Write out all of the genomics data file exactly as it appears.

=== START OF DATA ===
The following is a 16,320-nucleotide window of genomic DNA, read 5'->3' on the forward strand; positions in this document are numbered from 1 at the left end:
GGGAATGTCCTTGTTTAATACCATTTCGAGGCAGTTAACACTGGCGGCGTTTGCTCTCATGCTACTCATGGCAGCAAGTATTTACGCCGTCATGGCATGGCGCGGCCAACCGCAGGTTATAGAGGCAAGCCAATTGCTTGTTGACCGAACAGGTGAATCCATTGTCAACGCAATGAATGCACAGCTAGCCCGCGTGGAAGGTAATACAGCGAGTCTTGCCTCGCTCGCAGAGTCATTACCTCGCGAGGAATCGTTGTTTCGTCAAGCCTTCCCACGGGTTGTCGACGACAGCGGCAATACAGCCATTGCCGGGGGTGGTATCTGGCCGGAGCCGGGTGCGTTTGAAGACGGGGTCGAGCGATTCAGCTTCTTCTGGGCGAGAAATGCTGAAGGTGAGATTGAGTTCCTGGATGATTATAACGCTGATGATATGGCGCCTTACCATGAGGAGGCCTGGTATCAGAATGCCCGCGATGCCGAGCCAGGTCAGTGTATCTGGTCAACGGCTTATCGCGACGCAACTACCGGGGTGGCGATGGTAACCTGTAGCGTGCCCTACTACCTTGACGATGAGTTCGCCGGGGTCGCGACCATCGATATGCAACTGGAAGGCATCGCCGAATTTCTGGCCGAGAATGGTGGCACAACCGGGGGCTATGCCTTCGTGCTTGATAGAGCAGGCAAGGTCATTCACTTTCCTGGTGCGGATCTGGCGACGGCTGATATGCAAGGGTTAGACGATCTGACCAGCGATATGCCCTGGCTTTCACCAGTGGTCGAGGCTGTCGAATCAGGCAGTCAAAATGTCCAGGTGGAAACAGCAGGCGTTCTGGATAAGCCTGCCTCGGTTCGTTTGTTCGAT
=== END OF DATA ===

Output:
The following is a 16,320-nucleotide window of genomic DNA, read 5'->3' on the forward strand; positions in this document are numbered from 1 at the left end:
GGGAATGTCCTTGTTTAATACCATTTCGAGGCAGTTAACACTGGCGGCGTTTGCTCTCATGCTACTCATGGCAGCAAGTATTTACGCCGTCATGGCATGGCGCGGCCAACCGCAGGTTATAGAGGCAAGCCAATTGCTTGTTGACCGAACAGGTGAATCCATTGTCAACGCAATGAATGCACAGCTAGCCCGCGTGGAAGGTAATACAGCGAGTCTTGCCTCGCTCGCAGAGTCATTACCTCGCGAGGAATCGTTGTTTCGTCAAGCCTTCCCACGGGTTGTCGACGACAGCGGCAATACAGCCATTGCCGGGGGTGGTATCTGGCCGGAGCCGGGTGCGTTTGAAGACGGGGTCGAGCGATTCAGCTTCTTCTGGGCGAGAAATGCTGAAGGTGAGATTGAGTTCCTGGATGATTATAACGCTGATGATATGGCGCCTTACCATGAGGAGGCCTGGTATCAGAATGCCCGCGATGCCGAGCCAGGTCAGTGTATCTGGTCAACGGCTTATCGCGACGCAACTACCGGGGTGGCGATGGTAACCTGTAGCGTGCCCTACTACCTTGACGATGAGTTCGCCGGGGTCGCGACCATCGATATGCAACTGGAAGGCATCGCCGAATTTCTGGCCGAGAATGGTGGCACAACCGGGGGCTATGCCTTCGTGCTTGATAGAGCAGGCAAGGTCATTCACTTTCCTGGTGCGGATCTGGCGACGGCTGATATGCAAGGGTTAGACGATCTGACCAGCGATATGCCCTGGCTTTCACCAGTGGTCGAGGCTGTCGAATCAGGCAGTCAAAATGTCCAGGTGGAAACAGCAGGCGTTCTGGATAAGCCTGCCTCGGTTCGTTTGTTCGAT